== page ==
7 Ways to Speed up Your Compost

7 Ways to Speed up Your Compost You want to harvest your compost as quick as you can. Here are 7 ways to speed up the decomposition process. Balance carbon and nitrogen Balancing your high-carbon materials with high-nitrogen materials will speed up your compost bin. High-carbon materials tend to be brown and dry, such as dried leaves, straw and wood chips. High-nitrogen materials are green, such as grass clippings, or they’re colorful, such as fruit and vegetable peels. One item that doesn’t follow that rule is manure from horses and cows. Manure is brown, but it is a high-nitrogen material. The most efficient composting occurs with a carbon-to-nitrogen mix of about 20:1. That means that you want about 20 times more dried leaves (by volume) than fruit peels. A chart from Cornell Waste Management Institute shows some carbon-to-nitrogen ratios for typical materials, based on dry weight. The ratios with a small first number are high-nitrogen materials and the ratios with a large first number are high-carbon materials. (Note that some of these materials have a range for their content.) Here are the carbon-to-nitrogen ratios for some typical materials: Poultry manure, from 3:1 to 15:1 Cow manure, 20:1 Horse manure, from 20:1 to 50:1 Food waste, about 15:1 Fresh grass clippings, 15:1 Sun-dried grass clippings, 20:1 Oak leaves, 40:1 to 80:1 Straw, 50:1 to 150:1 Sawdust, 200:1 to 750:1 Newsprint, 400:1 to 850:1 Corrugated cardboard, about 560:1 Maintain moisture The microbes in your compost bin need water, but not too much …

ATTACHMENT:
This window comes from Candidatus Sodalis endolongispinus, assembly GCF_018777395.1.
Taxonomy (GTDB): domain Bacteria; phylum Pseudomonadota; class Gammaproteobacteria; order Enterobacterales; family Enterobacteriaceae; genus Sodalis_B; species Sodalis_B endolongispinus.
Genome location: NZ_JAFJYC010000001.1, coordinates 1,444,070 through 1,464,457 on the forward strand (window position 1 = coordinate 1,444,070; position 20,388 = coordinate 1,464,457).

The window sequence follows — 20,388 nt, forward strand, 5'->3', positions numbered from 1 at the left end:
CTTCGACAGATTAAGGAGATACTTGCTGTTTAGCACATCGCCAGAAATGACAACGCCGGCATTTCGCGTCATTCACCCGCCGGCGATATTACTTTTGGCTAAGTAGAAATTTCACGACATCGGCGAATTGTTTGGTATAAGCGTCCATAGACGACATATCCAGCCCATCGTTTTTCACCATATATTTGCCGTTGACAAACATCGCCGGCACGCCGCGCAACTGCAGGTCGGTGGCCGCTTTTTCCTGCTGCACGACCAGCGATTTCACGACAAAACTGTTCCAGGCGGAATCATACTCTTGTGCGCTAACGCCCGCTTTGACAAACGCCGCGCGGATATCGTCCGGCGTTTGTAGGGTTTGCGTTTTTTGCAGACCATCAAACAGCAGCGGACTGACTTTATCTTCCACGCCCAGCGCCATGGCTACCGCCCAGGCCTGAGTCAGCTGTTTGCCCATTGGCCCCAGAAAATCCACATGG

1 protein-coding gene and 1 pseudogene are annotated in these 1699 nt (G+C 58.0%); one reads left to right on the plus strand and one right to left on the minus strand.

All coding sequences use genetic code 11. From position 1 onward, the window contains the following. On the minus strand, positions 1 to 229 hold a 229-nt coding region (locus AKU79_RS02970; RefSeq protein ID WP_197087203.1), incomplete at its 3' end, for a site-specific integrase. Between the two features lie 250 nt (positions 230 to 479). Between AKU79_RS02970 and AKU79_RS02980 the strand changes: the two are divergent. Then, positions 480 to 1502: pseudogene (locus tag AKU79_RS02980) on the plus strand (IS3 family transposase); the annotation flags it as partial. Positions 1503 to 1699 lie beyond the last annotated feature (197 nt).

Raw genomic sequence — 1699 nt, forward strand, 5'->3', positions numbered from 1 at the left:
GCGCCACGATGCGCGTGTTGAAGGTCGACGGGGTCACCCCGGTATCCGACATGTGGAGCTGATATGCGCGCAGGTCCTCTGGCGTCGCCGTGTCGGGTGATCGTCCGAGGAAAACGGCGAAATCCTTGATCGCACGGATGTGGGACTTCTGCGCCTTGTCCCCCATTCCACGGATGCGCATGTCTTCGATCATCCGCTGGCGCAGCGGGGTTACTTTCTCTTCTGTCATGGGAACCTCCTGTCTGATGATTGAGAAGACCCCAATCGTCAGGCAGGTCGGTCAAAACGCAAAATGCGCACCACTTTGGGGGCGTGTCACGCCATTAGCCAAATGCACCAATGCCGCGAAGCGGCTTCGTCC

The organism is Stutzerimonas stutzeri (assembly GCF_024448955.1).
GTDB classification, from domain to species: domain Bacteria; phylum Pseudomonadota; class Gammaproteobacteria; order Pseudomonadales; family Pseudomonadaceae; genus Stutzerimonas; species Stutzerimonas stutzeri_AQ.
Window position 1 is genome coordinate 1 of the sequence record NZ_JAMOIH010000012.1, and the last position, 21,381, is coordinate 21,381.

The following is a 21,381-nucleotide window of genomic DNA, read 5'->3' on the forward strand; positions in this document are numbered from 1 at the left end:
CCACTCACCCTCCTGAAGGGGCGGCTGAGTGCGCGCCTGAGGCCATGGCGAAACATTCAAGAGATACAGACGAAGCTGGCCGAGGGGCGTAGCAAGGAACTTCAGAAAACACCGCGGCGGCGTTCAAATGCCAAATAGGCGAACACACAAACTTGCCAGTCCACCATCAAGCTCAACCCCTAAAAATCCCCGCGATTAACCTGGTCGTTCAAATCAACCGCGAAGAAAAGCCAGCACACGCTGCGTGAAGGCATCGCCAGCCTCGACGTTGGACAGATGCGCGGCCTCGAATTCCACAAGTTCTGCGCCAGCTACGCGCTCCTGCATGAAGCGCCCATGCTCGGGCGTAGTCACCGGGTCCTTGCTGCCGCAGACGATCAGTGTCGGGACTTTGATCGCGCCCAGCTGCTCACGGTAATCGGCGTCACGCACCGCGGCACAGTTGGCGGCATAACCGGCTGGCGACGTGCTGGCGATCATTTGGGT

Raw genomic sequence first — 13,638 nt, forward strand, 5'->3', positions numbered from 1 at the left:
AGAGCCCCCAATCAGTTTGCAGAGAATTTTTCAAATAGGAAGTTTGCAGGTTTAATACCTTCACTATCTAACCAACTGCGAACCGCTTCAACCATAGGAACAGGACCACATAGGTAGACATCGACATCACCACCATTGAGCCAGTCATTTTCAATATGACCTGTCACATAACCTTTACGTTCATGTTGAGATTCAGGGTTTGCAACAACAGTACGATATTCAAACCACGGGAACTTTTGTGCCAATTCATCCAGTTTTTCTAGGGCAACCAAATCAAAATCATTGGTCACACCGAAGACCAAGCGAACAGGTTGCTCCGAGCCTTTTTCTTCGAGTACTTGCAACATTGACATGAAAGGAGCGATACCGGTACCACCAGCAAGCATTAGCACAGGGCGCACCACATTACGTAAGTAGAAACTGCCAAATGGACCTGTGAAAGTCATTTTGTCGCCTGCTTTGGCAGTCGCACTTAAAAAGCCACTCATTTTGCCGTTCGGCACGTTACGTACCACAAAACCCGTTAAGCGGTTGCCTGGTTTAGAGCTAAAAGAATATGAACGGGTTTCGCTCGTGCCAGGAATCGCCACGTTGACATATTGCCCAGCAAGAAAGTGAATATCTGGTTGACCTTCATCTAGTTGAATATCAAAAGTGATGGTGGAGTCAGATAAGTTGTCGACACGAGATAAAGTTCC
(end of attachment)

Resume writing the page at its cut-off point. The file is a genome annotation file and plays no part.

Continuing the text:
Read More

Get Rid of Dog Poop with a Pet Waste Composter